ICANN, under the influence of its insiders and special interests, made sure that the new gTLD domain names were not like .com domain names, when it came to renewal fees, or other Registry restrictions. Currently, known new gTLD domain name renewal fees run as high as $30,000 per year per domain name. That is not a typo, yes, $30,000 (US$). This is, apparently, what ICANN considers "innovation" and "enhancing competition and consumer choice."
ICANN is nowhere ready to be let loose and allowed to run around unsupervised. Proof of that is in ICANN's disastrous roll-out of the new gTLD domain names program. Unfortunately, this is not the only disaster ICANN has created or allowed. This is what happens when you have an immature organization dominated by insiders and special interests. Remember, ICANN purposefully excluded users and domain name registrants from representation in ICANN (unlike registrars and registries and affiliates which are overrepresented). Do not believe ICANN when it talks about multistakeholderism. That is just another word ICANN uses for letting the foxes guard the hen house.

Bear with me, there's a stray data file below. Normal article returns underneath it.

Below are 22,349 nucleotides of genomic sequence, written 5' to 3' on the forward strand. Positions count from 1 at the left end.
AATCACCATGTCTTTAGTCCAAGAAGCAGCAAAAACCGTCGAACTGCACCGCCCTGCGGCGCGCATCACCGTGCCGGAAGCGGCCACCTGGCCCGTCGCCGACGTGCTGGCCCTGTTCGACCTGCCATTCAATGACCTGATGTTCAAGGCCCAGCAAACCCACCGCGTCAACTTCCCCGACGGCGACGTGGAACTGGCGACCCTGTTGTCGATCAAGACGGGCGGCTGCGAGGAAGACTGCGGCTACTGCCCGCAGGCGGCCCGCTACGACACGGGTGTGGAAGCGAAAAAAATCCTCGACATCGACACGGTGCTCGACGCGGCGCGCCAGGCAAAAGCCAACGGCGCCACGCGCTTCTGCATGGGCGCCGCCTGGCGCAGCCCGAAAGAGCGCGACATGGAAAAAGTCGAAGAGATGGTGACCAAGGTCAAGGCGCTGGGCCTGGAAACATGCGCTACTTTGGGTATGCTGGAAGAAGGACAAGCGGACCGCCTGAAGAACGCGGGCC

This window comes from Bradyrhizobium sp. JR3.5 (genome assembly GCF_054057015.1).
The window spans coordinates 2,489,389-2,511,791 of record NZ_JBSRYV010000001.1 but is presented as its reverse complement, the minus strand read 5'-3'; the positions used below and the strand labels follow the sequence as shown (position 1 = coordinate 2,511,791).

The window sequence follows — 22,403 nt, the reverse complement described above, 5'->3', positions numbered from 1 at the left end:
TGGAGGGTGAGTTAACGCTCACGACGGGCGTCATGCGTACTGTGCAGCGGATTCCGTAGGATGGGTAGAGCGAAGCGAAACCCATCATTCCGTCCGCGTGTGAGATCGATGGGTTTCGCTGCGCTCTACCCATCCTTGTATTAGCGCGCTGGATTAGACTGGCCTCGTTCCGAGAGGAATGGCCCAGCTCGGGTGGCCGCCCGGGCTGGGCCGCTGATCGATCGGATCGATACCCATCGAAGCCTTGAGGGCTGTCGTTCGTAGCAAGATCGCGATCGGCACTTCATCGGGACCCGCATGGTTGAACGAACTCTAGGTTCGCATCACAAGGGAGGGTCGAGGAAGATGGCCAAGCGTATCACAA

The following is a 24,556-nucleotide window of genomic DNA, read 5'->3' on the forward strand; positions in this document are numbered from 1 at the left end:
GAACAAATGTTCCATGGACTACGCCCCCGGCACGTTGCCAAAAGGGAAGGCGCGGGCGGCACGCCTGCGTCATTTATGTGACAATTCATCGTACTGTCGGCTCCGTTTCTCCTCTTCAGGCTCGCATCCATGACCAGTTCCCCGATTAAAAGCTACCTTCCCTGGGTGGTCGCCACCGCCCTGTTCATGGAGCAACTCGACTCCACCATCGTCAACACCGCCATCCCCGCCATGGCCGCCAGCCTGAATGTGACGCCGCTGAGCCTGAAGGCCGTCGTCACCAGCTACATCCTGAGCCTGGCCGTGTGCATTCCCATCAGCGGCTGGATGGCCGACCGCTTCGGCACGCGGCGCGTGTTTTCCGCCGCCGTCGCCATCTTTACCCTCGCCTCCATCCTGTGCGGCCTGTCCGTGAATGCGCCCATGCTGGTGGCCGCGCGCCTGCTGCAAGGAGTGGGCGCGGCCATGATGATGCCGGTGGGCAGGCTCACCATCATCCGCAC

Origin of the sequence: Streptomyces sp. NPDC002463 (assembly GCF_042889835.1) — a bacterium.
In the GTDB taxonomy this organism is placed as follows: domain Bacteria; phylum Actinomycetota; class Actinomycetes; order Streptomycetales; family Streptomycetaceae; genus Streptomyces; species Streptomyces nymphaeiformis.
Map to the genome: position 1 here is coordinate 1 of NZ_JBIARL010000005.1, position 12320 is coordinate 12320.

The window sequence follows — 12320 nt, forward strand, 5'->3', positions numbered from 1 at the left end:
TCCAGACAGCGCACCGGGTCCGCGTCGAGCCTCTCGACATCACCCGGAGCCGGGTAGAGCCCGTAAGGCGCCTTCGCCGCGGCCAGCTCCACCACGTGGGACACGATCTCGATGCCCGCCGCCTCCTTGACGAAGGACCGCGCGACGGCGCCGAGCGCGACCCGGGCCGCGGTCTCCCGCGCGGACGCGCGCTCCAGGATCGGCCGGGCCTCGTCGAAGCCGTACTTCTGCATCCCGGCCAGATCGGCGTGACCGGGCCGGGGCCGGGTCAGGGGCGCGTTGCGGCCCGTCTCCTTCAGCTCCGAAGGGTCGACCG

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*IANA Functions and Related Root Zone Management Transition Questions and Answers | NTIA: "Q. Are the legacy top level domains associated with U.S. Government (e.g., .mil., .gov, .edu) part of this transition? A. No, the operation of and responsibility for the three remaining legacy top level domains associated with the U.S. Government specifically .mil, .gov, and .edu are not impacted by this transition as they are not part of the IANA and related root zone management functions." -- no mention of what happens to other legacy top level domains like .com, .net and .org which have been protected from price-gouging only by action of the US Government -- ICANN: Important Corrections To Inaccuracies and Misconceptions Regarding U.S. Announcement: "As we know under the the last Verisign contract it was the US Department of Commerce that stepped up at the last moment to stop the 4 out of 6 year rate increases of 7%."